I've started using the object-relational mapper Hibernate recently. After studying the book "Introduction to Hibernate" by Minter/Linwood for a couple of days (not the most entertaining and inspring programming book I've read...) and trying examples, I felt ready to put my new knowledge to use. My first project was to convert an existing web application from using my own custom/proprietary O/R mapping to Hibernate, so it could be extended more easily and to be able to use one of the ready-made caches that come with Hibernate. It worked out well - even though creating the mappings caused me some headaches at times - and once you know Hibernate you absolutely don't wanna go back to the "manual" way.
Hibernate and auto-generated timestamps
Then I started a fresh project, with a clean database. Just like in the previous project, I needed to have timestamps for "created" and "last updated" on my objects. In the old project, the database was already set up with on update CURRENT_TIMESTAMP, which makes the database update the timestamp automatically when the row is updated. But since it wasn't obvious how Hibernate would set this up in the database from the definition in the mapping and since I wasn't really crazy about database magic and depending on specific database features, I was looking for other solutions. I read about Hibernate's <timestamp> and <version> features, which looked like they did just what I needed, and also help improve locking.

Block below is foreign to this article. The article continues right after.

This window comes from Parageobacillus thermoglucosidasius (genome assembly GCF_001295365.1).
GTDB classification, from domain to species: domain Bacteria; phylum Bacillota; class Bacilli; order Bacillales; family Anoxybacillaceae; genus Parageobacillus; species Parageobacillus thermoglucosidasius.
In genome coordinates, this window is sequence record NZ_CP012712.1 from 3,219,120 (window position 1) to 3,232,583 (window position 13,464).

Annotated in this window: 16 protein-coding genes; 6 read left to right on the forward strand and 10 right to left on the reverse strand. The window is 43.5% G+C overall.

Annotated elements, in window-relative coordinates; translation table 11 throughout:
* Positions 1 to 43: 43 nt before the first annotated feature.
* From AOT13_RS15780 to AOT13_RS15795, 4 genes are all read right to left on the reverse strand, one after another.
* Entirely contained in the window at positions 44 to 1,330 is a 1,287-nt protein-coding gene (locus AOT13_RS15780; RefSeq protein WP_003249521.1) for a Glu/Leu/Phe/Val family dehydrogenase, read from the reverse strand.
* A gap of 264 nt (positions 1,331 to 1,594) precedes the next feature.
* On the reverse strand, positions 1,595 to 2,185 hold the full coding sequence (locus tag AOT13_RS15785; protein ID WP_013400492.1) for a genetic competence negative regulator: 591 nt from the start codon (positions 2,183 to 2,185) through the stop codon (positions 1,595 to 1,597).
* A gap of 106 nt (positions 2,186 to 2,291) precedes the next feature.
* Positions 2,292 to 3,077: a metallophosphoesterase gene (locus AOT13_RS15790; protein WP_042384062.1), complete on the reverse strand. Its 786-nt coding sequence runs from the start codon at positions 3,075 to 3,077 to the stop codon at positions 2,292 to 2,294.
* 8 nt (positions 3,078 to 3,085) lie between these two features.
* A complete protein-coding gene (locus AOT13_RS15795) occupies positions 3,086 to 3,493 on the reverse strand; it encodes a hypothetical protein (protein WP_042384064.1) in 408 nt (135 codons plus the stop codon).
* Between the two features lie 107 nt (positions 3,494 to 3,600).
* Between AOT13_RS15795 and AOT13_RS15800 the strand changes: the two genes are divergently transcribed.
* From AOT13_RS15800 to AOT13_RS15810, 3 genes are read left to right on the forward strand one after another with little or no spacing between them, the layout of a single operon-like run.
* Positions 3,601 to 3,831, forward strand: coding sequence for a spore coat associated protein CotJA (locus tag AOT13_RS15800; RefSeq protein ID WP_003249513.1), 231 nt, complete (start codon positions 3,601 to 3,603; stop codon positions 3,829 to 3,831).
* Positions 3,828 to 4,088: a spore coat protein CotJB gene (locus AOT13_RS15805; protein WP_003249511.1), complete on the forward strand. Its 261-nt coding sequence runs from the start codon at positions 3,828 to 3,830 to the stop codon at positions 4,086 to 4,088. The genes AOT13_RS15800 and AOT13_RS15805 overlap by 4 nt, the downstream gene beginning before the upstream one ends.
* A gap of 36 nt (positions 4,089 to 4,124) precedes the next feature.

It seemed like a piece of cake to use Hibernate to generate the timestamps with the <timestamp> element inside the <class> of the mapping document. I changed the existing "updated"-<property> to a <timestamp>, but surprisingly that made the XML unparsable. The editor in Eclipse already complained with the red cross next to the class element and when running on the server I got an InvalidMappingException: Could not parse mapping document from resource...). It took me quite some time to find out what the problem was, but after taking a closer look at the DTD, I realized the order of the elements was important and wrong in my mapping. The <timestamp> element needs to be just after the <id> element. Once I changed that, the mapping could be parsed and Hibernate did it's job!
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